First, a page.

The Southwestern Historical Quarterly, Volume 18, July 1914 - April, 1915 Page: 75
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Southern Opposition to the Annexation of Texas
Arguments based upon supposed national and sectional interests
were added by other opponents of annexation. In the papers of
President Lamar are found letters of five Southerners who ex-
press strong disapprobation of the annexation measure, on the
ground that independence would be more advantageous not only
to Texas, but to the Southern States, and, one writer adds, to the
Union as well. Their arguments turn for the most part upon the
fact that Texas was a slave state, the very fact which is popularly
supposed to have made the South a. unit from the beginning in
favor of annexation.
Two of these correspondents of President Lamar, A. B. Long-
street, the well known minister, jurist, author, college president
of genial memory, and Mansfield Torrance, a planter, a personal
and political friend of Lamar and of Governor George M. Troup,
were Georgians; two, Joseph Riddle, a lawyer, who had fought as
a volunteer in the Texan revolution, and Alexander Jones, a phy-
sician, author, and inventor of some note, were Mississippians;
one, James Hamilton, was a South Carolinian. Hamilton was the
most prominent of the five; he was a wealthy planter, who had
been a member of Congress and had exercised considerable in-
fluence with President Jackson until his nullification views had
separated him politically from the "Old Chief"; he had been the
nullification governor of South Carolina. He had extensive finan-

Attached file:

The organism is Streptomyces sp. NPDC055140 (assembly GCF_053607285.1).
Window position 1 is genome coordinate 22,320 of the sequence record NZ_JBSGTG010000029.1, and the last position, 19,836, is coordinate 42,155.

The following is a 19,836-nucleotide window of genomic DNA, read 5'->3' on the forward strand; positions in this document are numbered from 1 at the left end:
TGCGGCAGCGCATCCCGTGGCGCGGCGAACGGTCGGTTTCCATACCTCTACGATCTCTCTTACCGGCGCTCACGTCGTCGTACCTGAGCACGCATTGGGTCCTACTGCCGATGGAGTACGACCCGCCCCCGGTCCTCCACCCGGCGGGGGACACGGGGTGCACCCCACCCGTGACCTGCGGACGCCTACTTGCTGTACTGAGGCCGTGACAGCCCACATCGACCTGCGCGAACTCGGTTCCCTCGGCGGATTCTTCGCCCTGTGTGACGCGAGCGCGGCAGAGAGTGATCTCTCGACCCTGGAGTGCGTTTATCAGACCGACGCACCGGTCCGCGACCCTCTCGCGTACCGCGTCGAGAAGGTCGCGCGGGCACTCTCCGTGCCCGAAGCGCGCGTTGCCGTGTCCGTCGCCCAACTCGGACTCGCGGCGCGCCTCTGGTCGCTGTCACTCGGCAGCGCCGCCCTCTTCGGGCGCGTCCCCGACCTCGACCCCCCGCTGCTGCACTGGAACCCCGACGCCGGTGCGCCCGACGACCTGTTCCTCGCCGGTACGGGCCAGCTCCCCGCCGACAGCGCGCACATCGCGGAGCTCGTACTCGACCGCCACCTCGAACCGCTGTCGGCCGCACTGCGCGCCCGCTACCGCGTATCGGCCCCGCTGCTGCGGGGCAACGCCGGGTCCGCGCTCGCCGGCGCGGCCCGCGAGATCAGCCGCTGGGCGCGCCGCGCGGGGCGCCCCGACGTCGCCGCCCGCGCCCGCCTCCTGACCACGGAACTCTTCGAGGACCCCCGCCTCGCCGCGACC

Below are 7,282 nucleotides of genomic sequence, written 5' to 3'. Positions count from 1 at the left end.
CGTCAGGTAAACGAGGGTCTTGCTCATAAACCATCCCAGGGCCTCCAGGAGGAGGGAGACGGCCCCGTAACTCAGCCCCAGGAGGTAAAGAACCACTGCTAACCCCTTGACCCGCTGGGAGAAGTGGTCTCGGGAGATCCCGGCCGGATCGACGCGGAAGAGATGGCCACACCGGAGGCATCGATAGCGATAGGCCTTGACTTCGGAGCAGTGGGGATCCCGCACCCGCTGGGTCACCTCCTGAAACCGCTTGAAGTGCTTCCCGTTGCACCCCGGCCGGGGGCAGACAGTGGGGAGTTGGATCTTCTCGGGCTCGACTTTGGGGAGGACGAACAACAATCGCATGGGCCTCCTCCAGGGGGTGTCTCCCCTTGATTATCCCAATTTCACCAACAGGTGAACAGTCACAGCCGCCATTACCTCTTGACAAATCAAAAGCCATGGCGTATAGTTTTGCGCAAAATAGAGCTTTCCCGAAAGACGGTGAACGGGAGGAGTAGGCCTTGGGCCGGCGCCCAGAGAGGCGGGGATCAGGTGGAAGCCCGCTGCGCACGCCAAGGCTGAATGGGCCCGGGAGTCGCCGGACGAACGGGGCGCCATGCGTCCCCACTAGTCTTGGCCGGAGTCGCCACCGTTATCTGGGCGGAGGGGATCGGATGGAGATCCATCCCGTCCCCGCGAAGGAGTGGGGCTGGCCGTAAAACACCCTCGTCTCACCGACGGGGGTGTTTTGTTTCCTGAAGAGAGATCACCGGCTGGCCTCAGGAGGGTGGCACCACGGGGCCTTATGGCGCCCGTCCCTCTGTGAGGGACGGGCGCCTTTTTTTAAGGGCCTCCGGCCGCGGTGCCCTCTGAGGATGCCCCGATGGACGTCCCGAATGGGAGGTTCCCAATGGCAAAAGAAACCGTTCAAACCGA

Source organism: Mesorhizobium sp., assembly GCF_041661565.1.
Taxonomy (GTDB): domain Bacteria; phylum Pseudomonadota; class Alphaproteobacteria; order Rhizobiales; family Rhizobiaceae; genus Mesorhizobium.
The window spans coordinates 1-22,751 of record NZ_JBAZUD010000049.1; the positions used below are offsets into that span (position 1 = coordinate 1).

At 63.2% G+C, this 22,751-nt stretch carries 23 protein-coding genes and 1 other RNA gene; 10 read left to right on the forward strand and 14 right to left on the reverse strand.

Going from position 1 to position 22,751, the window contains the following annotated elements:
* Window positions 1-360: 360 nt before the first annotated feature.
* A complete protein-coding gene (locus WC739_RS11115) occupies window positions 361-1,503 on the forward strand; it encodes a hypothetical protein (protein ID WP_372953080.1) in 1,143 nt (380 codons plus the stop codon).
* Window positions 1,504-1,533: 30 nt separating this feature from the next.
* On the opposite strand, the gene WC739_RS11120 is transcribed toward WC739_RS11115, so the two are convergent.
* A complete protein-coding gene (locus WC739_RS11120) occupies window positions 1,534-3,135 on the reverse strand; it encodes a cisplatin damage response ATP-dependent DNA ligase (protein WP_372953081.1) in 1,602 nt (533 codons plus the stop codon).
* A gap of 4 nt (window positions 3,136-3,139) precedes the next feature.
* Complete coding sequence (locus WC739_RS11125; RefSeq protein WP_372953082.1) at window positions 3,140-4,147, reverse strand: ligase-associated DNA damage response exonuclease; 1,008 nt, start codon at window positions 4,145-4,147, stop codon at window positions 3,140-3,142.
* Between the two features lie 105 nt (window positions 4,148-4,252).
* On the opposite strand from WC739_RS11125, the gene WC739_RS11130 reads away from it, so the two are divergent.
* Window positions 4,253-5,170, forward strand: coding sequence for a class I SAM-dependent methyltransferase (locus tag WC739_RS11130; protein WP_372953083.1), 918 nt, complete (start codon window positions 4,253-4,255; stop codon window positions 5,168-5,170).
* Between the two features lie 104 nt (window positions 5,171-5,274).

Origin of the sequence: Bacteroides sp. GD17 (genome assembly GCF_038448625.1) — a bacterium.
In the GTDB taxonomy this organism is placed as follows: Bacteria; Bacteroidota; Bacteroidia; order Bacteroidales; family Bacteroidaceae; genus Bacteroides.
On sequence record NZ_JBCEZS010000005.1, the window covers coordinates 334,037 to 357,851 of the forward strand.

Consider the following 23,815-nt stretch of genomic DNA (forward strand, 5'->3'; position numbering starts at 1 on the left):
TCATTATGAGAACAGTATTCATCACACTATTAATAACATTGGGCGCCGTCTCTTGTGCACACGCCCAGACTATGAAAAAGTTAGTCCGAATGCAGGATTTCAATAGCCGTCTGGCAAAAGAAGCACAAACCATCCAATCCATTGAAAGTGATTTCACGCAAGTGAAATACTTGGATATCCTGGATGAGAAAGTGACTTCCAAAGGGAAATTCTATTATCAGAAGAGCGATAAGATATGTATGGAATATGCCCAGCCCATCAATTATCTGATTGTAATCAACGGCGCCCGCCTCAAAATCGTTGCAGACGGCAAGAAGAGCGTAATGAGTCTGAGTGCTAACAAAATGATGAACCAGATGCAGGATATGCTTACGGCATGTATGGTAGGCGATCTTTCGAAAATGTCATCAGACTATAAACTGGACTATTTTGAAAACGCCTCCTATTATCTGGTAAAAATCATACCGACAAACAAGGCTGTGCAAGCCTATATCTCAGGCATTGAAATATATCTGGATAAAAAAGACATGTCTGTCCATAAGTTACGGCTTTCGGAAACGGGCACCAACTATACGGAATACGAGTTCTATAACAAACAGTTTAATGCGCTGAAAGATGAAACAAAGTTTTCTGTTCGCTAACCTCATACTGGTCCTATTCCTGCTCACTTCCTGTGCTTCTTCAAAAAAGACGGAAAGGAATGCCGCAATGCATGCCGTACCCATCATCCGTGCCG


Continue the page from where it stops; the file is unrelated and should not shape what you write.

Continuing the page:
cial connections in America and in England, and had thereby
been enabled to negotiate a loan for South Carolina in England.
Longstreet's expression of opinion is contained in an undated
draft which seems from internal and circumstantial evidence to
fall within the year 1837. It contains, besides advice regarding
the Texan constitution, a statement of the writer's views upon the
relative advantages and disadvantages of annexation. The ad-
vantages, immediate protection, ultimate security against war with
Mexico or the United States, from neither of which is any real
danger to be apprehended, are far outweighed, he thinks, by the
"The North and Northwest," he writes,
must in the very nature of things rule the South & Southwest.
The North & Northwest must be a commercial and man-
'State Library, Austin, Texas.
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Texas State Historical Association. The Southwestern Historical Quarterly, Volume 18, July 1914 - April, 1915, periodical, 1915; Austin, Texas. (texashistory.unt.edu/ark:/67531/metapth101064/m1/81/: accessed July 21, 2017), University of North Texas Libraries, The Portal to Texas History, texashistory.unt.edu; crediting Texas State Historical Association.